Influence of Self-Compaction on the Airflow Resistance of Grain Bulks
Iris Ramaj, Steffen Schock, Shkelqim Karaj, Joachim Müller
University of Hohenheim, Inst. of Agric. Sci. in the Tropics (Hans-Ruthenberg-Institute), Germany
Aeration practices have been widely employed to force conditioned air through in-storage grain bulks to guarantee quality preservation and safe storage. Despite the attention given in the last decades as a principal grain management technique, many obstacles have been encountered in reducing the deteriorative effects of high moisture content and temperature throughout the in-storage bulk. This was attributed to the misestimation of the resistance of stored grains to the airflow, which led to deficiencies in bulk aeration. This resistance is complex and strongly dependent on airflow and grain properties. In this study, the airflow resistance of wheat grains (Pioneer A DSV AG, 12.37 % w.b moisture content) during storage was investigated. A cylindrical, stationary bed (0.5 m diameter and 3.6 m height) was used as an experimental basis. A coherent set of airflow velocities ranging from 0.01 to 0.15 m s-1 and storage times ranging from 1 to 236 h at four grain depth levels were applied accordingly. The relationship between pressure drop and velocity was assessed experimentally and modeled theoretically with an overall goodness of fit of R2=0.99, RMSE=25.7, and MAPE=10.4. Results demonstrated an increase of the airflow resistance throughout the depth of the grain bulk and storage time. This behavior was ascribed to the self-compaction of the bulk material arising from the burden pressures imposed by the dead weight of the bulk. The self-compaction decreased the porosity significantly, increased the bulk density, enlarged the airflow resistance and consequently, considerably increased the pressure drop. Hence, extra power supplies for aeration are prerequisites to overcome the resistance caused by self-compaction. The spatial and temporal effects of self-compaction in stored grain bulks should be accommodated in the design and analysis of aeration systems.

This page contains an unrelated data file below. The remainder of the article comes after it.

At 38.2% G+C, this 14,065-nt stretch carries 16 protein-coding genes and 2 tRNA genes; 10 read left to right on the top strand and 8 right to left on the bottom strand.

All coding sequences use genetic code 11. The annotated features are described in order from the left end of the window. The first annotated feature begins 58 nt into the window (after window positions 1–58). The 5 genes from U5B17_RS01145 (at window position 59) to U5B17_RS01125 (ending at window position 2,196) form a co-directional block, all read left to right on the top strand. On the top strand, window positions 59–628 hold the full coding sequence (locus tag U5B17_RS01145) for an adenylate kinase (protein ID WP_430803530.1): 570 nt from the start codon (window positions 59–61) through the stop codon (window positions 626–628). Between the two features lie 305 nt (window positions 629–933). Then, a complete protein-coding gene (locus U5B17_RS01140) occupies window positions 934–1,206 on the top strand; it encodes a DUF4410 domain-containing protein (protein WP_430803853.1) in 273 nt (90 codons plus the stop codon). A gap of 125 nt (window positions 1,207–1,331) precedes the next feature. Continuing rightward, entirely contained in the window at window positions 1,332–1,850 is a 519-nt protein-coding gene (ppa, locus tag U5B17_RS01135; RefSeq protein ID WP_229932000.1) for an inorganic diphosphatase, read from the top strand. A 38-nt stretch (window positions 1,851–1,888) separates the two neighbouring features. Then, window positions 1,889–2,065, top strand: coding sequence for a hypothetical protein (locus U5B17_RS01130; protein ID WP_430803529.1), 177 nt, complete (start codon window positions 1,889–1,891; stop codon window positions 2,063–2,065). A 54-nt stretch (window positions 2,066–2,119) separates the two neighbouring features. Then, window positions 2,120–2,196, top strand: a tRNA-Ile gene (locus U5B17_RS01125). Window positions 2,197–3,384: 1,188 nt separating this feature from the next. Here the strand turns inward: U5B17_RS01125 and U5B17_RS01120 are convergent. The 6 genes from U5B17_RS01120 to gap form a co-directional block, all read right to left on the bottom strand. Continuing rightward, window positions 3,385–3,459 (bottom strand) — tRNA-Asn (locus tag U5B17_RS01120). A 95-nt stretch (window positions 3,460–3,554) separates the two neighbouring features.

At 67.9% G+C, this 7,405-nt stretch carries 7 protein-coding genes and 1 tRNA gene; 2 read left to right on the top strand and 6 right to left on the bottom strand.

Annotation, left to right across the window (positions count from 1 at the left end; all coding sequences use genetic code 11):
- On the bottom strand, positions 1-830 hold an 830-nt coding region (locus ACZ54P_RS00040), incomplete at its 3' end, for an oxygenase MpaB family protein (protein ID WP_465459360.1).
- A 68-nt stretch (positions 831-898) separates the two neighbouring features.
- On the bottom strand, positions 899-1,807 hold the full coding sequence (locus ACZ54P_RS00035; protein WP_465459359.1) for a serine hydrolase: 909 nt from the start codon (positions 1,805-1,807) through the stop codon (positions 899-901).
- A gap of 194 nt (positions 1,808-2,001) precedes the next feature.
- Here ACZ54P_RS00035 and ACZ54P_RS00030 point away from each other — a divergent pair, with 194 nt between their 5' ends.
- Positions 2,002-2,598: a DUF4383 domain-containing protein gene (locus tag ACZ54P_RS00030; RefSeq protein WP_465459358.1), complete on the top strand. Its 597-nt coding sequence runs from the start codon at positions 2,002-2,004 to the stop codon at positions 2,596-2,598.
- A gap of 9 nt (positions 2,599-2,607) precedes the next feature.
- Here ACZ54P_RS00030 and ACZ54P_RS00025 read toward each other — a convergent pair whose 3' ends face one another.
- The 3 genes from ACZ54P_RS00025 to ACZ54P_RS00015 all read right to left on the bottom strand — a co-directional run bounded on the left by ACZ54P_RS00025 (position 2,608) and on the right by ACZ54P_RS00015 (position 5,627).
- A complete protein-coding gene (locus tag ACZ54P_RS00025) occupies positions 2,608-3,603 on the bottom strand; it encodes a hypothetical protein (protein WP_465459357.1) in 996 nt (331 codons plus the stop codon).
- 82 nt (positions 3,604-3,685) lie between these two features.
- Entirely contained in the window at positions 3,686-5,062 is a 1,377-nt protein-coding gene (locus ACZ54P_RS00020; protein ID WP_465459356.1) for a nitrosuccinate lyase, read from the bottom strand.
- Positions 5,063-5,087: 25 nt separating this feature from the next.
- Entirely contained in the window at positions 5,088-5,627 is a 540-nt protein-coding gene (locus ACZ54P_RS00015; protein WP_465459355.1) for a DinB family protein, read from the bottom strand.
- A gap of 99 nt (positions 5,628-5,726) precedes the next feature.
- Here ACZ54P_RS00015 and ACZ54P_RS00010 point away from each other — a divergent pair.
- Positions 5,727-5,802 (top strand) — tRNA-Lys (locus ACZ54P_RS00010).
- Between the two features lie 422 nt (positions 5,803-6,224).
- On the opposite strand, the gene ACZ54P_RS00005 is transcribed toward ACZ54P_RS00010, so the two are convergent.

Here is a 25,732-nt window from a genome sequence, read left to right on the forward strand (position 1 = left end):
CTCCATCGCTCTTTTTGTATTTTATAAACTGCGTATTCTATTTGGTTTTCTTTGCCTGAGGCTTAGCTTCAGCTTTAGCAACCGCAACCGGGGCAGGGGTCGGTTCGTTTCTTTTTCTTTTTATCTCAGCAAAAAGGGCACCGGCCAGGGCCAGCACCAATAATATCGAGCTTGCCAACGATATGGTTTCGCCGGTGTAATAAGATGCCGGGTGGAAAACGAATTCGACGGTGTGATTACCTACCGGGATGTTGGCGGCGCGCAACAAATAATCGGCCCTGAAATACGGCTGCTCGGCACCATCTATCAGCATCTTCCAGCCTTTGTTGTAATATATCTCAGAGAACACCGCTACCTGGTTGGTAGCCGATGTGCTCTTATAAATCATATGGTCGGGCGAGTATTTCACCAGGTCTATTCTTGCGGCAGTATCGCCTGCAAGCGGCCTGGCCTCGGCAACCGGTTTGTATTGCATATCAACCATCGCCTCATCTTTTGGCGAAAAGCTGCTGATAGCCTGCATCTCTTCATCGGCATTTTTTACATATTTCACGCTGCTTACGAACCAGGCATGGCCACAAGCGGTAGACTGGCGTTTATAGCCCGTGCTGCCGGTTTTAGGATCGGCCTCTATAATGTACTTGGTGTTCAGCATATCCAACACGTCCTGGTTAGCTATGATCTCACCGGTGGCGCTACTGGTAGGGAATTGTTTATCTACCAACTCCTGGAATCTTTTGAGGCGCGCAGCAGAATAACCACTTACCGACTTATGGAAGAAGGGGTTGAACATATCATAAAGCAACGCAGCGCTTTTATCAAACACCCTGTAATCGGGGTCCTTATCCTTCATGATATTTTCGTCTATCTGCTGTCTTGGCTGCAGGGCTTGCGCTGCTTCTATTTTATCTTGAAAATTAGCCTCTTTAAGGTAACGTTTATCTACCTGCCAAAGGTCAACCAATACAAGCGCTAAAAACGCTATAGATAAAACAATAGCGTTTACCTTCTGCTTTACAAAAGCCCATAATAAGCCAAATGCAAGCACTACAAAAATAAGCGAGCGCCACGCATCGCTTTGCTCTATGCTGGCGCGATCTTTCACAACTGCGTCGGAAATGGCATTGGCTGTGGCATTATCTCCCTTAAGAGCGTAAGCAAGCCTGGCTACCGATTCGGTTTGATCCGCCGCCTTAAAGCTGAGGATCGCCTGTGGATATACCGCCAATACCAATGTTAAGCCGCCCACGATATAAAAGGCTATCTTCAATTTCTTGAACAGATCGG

Keywords: CAD, compaction, grain aeration, mathematical modelling, physical properties, wheat
Contact Address: Iris Ramaj, University of Hohenheim, Agricultural Engineering in the Tropics and Subtropics (440e), Garbenstr. 9, 70599 Stuttgart, Germany, e-mail: Ramajuni-hohenheim.de